This was one of my favorite parts of the trip, but it was probably also the most difficult for me emotionally and spiritually. I got off the train with my group and partnered up with Heather, the summer intern who was assigned to my crew, to prayer walk through the plaza in front of the temple, the temple marketplace, and the temple itself. I felt a sense of dread and spiritual oppression as we neared the temple and as Heather talked about the large lantern that sits at the gate of the temple. It is the largest lantern in the world.
An old man in a dark robe stood near the entryway, banging a wooden staff on the ground and asking for money from "worshipers". As Heather and I walked into the gate, I glanced around at grotesque statues that looked like snake/dragon/human beings. Heather explained that they were not gods, but they are what she considers demons. They certainly looked like demons would look in my imagination: scaly, disgusting, ferocious, big teeth and horns.
As I walked into the courtyard, I was surprised to see dozens of vendors lining the streets on each side, selling everything from candy to toys to T-shirts. It was so incredibly commercialized. Later it made me think of the money changers in the temple in the Bible. It's a really smart strategy to set up shop in the temple, though, because everybody goes to temple. Mami, my Japanese friend who came with us on the trip, said that most of the people don't really even believe in Buddhism. They just continue to go through the motions because of ritual and social obligation. Not going to temple is not socially acceptable.
Heather and I continued on past the market, praying that God would open the eyes of the Japanese to see that fulfillment can't be found in things. Just before the entrance to the actual temple building was a large metal contraption with smoke coming out of it. The air around the metal thing, which looked like a big, decorative metal lantern, was hazy and reeked of incense. People were crowded around it, waving smoke all over their bodies. This is a ritual they undergo for some sort of spiritual cleansing before they enter the temple.
I could hear a sound like a half-full piggy bank being shaken, and when I looked to my right, I saw that there were Japanese people shaking little containers. The people stood next to rows and rows of little drawers with Japanese numbers on them; once the person had shaken the container, he or she would draw a number from it and then open the drawer with the corresponding number. From the drawer, the person would withdraw a small slip of paper with a fortune on it. If it was a good fortune, the person would keep it and enter the temple to pray that it would come true. If it was a bad fortune the person would tie it up on a string near the drawers and enter the temple to pray that it would not come true.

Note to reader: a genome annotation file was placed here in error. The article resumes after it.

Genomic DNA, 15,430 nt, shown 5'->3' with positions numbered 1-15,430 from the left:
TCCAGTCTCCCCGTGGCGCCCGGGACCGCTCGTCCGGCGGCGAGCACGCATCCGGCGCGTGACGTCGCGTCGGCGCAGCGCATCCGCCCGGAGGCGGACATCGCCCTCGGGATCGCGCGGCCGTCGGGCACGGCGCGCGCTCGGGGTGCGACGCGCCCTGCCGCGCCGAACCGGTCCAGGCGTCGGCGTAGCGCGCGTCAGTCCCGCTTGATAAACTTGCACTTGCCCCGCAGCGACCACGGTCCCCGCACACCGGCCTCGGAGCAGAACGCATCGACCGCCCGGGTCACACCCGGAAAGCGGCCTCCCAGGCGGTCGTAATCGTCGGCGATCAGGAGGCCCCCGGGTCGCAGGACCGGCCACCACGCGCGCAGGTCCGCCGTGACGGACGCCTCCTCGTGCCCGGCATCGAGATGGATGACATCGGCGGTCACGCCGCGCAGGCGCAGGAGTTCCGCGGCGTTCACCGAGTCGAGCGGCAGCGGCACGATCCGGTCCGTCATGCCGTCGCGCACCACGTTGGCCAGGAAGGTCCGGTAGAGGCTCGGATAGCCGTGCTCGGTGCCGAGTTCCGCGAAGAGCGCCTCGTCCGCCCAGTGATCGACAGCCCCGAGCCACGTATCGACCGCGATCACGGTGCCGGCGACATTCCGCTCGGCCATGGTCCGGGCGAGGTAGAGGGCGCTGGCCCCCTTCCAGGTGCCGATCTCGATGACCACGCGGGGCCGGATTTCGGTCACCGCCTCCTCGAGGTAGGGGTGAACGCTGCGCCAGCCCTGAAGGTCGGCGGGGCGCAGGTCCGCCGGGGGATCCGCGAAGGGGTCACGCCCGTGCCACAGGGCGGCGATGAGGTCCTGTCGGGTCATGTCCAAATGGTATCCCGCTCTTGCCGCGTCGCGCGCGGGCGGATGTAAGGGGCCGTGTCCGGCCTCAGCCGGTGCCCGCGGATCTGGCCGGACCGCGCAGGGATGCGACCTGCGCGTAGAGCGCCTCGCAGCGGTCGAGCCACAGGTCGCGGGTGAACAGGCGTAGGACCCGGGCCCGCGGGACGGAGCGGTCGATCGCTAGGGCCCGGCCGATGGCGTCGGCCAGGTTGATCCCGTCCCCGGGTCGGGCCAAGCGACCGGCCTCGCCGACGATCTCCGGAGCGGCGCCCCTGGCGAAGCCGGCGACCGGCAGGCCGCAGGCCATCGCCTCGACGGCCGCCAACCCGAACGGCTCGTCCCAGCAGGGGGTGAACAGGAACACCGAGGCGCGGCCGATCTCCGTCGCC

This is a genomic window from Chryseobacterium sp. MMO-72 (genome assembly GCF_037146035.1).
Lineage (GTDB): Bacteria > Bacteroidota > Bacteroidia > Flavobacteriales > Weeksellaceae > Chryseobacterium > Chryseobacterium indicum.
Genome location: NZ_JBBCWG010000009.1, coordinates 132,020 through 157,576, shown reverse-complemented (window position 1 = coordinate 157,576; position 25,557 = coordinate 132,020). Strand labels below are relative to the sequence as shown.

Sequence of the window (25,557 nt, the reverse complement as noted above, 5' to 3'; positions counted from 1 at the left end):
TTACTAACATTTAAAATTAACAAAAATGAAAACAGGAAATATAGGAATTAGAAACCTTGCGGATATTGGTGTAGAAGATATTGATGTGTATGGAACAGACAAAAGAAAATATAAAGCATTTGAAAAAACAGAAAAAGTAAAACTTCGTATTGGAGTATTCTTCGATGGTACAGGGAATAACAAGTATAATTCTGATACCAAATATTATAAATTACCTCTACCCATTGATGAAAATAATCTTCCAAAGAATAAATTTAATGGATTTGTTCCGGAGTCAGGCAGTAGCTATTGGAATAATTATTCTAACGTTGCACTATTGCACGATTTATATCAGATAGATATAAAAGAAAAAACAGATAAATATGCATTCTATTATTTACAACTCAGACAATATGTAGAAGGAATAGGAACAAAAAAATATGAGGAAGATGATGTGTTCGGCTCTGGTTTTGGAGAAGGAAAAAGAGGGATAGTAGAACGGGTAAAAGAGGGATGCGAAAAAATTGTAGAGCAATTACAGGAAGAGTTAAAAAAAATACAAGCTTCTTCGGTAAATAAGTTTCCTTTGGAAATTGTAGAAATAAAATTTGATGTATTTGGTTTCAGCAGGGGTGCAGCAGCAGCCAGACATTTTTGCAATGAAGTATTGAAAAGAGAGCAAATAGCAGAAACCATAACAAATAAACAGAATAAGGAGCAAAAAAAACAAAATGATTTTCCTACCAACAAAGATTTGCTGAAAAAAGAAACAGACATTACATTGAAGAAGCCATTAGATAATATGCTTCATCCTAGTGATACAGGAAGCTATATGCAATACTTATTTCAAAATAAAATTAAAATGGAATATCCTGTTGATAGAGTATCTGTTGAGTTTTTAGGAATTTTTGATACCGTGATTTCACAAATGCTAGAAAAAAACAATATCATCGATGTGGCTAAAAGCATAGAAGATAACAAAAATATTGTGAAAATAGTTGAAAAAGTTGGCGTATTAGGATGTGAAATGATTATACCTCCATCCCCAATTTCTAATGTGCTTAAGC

As I walked toward the steps of the temple, my dread increased. I really DID NOT want to go in, but I felt like I had to. I needed to see and better understand this part of the Japanese culture. As I walked into the large, open room, I could see and hear hundreds of Japanese people praying to Buddha. Jingling, clanging sounds filled the air as people threw money into containers to ensure their prayers would be heard by their god. To the right and left were large glass containers full of brightly glowing candles, lit in memory of lost or aborted babies. Every time someone walked up to one of these to light a candle, my heard broke a little more.
I stood there for several minutes, praying and just trying to take it all in. Eventually, our 12-person crew huddled together for a group prayer. I sobbed as my heart broke even more for the lost, blind, chained up condition of this group of people. Less than half a percent of the people of Japan know Christ.
I left the temple with a greater understanding of some of the spiritual aspects of the battle in Japan and with a realization that these people need a divine eye-openin to see that the key to their chains is right in front of them in the person of Jesus. They just need their blindfolds removed.
Present and accounted for.
1 month ago